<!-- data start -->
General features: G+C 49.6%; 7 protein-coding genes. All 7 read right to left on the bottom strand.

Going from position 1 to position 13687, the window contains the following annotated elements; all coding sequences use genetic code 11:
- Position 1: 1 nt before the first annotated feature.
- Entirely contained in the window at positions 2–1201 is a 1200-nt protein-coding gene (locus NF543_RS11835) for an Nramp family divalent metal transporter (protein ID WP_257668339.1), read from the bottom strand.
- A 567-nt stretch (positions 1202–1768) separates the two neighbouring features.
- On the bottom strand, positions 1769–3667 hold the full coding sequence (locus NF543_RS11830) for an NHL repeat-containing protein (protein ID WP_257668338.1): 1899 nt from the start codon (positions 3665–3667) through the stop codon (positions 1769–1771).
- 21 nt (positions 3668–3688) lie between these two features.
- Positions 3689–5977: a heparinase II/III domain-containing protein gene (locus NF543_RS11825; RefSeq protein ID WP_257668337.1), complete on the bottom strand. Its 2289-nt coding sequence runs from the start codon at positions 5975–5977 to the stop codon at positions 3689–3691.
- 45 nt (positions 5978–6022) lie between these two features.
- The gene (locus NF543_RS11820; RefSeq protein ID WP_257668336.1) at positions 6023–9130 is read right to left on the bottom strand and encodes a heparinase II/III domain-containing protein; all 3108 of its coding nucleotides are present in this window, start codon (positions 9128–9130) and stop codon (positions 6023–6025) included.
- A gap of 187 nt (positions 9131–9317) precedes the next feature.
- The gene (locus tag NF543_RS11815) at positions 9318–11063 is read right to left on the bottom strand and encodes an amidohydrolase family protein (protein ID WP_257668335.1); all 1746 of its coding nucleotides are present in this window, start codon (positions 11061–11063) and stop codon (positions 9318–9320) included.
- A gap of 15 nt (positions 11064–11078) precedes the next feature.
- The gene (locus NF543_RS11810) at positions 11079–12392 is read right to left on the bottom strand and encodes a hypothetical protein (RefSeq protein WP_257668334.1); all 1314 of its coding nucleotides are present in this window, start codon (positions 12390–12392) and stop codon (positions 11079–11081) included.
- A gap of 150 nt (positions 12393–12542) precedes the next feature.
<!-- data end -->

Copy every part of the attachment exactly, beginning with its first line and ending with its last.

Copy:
General features: G+C 49.6%; 7 protein-coding genes. All 7 read right to left on the bottom strand.

Going from position 1 to position 13687, the window contains the following annotated elements; all coding sequences use genetic code 11:
- Position 1: 1 nt before the first annotated feature.
- Entirely contained in the window at positions 2–1201 is a 1200-nt protein-coding gene (locus NF543_RS11835) for an Nramp family divalent metal transporter (protein ID WP_257668339.1), read from the bottom strand.
- A 567-nt stretch (positions 1202–1768) separates the two neighbouring features.
- On the bottom strand, positions 1769–3667 hold the full coding sequence (locus NF543_RS11830) for an NHL repeat-containing protein (protein ID WP_257668338.1): 1899 nt from the start codon (positions 3665–3667) through the stop codon (positions 1769–1771).
- 21 nt (positions 3668–3688) lie between these two features.
- Positions 3689–5977: a heparinase II/III domain-containing protein gene (locus NF543_RS11825; RefSeq protein ID WP_257668337.1), complete on the bottom strand. Its 2289-nt coding sequence runs from the start codon at positions 5975–5977 to the stop codon at positions 3689–3691.
- 45 nt (positions 5978–6022) lie between these two features.
- The gene (locus NF543_RS11820; RefSeq protein ID WP_257668336.1) at positions 6023–9130 is read right to left on the bottom strand and encodes a heparinase II/III domain-containing protein; all 3108 of its coding nucleotides are present in this window, start codon (positions 9128–9130) and stop codon (positions 6023–6025) included.
- A gap of 187 nt (positions 9131–9317) precedes the next feature.
- The gene (locus tag NF543_RS11815) at positions 9318–11063 is read right to left on the bottom strand and encodes an amidohydrolase family protein (protein ID WP_257668335.1); all 1746 of its coding nucleotides are present in this window, start codon (positions 11061–11063) and stop codon (positions 9318–9320) included.
- A gap of 15 nt (positions 11064–11078) precedes the next feature.
- The gene (locus NF543_RS11810) at positions 11079–12392 is read right to left on the bottom strand and encodes a hypothetical protein (RefSeq protein WP_257668334.1); all 1314 of its coding nucleotides are present in this window, start codon (positions 12390–12392) and stop codon (positions 11079–11081) included.
- A gap of 150 nt (positions 12393–12542) precedes the next feature.